International students studying at home may have different weekend days than in the US, in addition to different holidays and of course, a different time zone. By familiarizing yourself with what’s going on in your students’ home countries, you can try to adapt their assignments accordingly. If you have multiple students studying from the same country, organizing a social hour in their time zone can increase feelings of inclusivity and belonging, in addition to accommodating their sleep schedule! Being aware of students’ schedules and making an effort to adapt where possible, can promote a deeper connection and understanding with students, making them feel less isolated and alone.
Encourage creating new routines
If it is necessary for students to attend classes during the evenings or at night, creating a new routine and new habits are necessary. Encourage students to pick a bedtime they can stick with, in which they are going to sleep and waking up at the same time each day. Emphasize the importance of at least 7 – 9 hours of sleep in addition to aligning sleep as close to being awake in hours of daytime or sunlight and asleep in hours of nighttime or darkness, as possible. Creating an environment conducive to sleep, such as creating darkness to sleep, is also helpful.
Underline the importance of sleep and provide resources
Educate students on the importance of getting adequate sleep and its close ties to cognitive function and overall improved academic performance. It’s important to provide students with resources such as meditation and relaxation techniques, which not only helps foster sleep but also assists in the relief of anxiety and depression. Many colleges and universities have released content surrounding this with suggestions and tips such as trying a sleep app, keeping a sleep journal, along with various relaxation and breathing exercises. The University of Minnesota has done great work in educating its students on the importance of sleep and released a series of on-campus initiatives. If you’re interested in including more resources on sleep for your students, some great places to start are:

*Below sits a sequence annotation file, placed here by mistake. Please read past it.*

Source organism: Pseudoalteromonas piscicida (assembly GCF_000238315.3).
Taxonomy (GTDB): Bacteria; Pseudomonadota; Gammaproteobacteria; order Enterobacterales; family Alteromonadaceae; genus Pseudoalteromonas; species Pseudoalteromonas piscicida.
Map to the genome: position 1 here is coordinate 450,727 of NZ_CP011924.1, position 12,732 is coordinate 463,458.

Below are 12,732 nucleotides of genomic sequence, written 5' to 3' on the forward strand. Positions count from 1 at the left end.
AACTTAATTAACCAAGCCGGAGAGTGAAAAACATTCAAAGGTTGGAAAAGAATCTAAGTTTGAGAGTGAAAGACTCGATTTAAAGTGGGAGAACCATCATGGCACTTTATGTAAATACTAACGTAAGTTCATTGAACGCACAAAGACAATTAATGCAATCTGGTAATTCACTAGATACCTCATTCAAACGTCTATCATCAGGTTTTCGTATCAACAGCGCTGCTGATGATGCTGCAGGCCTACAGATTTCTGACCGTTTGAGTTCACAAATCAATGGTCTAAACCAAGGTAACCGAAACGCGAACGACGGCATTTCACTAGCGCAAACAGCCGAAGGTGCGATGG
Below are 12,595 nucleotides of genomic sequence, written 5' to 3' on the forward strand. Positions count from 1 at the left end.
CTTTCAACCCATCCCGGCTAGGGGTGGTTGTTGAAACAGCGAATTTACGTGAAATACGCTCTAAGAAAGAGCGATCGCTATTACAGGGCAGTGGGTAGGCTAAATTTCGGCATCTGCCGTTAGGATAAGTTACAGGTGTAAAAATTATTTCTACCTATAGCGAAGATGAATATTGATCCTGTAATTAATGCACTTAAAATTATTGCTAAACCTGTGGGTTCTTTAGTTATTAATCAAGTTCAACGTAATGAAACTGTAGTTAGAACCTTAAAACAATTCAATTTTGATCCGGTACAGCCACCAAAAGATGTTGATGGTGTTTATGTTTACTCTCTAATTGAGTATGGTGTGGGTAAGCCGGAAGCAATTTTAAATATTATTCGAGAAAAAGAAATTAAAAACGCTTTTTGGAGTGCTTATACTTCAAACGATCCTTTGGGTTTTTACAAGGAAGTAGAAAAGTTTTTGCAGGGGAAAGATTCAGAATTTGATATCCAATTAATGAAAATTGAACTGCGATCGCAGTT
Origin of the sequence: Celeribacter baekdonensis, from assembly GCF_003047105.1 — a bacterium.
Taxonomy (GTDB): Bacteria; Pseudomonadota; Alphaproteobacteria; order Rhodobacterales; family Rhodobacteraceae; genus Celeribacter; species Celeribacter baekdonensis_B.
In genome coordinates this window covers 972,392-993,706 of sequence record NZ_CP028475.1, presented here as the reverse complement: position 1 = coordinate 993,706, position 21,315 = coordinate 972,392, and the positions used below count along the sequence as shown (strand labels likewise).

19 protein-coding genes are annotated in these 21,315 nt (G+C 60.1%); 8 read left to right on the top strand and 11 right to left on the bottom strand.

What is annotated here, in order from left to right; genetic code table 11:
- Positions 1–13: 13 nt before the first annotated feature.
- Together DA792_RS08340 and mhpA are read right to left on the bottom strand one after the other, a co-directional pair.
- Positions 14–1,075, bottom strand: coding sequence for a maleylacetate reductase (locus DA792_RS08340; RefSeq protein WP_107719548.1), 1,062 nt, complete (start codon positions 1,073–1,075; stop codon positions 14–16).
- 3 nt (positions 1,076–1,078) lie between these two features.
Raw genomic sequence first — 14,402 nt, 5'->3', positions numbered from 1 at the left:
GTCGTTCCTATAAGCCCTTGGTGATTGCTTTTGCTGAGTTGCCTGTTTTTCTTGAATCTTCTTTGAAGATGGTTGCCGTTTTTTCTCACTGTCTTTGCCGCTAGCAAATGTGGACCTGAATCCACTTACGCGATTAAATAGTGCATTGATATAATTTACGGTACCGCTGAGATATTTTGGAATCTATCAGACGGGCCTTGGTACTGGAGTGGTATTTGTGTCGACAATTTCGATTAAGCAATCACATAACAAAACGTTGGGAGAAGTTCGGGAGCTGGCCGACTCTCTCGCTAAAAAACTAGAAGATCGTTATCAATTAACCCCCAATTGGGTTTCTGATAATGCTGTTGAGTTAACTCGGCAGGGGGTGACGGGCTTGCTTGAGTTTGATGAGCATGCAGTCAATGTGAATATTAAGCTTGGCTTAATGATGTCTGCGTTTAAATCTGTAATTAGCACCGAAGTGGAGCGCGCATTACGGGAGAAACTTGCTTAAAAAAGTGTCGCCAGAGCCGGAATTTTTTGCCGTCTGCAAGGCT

The sleep foundation is a go-to source for trustworthy sleep information. The site features a medical board, extensive articles based on sleep science, and comprehensive reviews of different sleep and wellness products.
The American Academy of Sleep Medicine is dedicated to promoting discoveries that advance the understanding of sleep for healthier lives, including articles, studies, opportunities to volunteer and participate in furthering sleep education, along with other valuable resources to share.
The American Sleep Association, with a mission to help increase the awareness of the importance of sleep and the harmful effects of sleep disorders.
The National Heart, Lung, and Blood Institute, which develops materials and resources for both health professionals and consumers.
Zara Abrams “Growing concerns about sleep” 2021. [online] apa.org. Available at: https://www.apa.org/monitor/2021/06/news-concerns-sleep [Accessed 10 August 2021]
Grant Benham “Stress and sleep in college students prior to and during the COVID-19 pandemic” 2020. [online] onlinelibrary.wiley.com. Available at: https://onlinelibrary.wiley.com/doi/10.1002/smi.3016 [Accessed 10 August 2021]
UMD Health Services “Sleep Education & Initiatives” 2019. [online] unm.edu. Available at: https://health-services.d.umn.edu/health-education/sleep-education-initiatives [Accessed 9 August 2021]
Tags: academic performance, anxiety and depression, breathing exercises, cognitive function, college students, colleges and universities, emotional wellness, fatigue, focus and concentration, International students, lack of sleep, meditation and relaxation techniques, memory retention, mental health, pandemic, physical health, routine, self care, sleep, sleep apps, sleep patterns, sleep quality, sleep schedule, wellbeing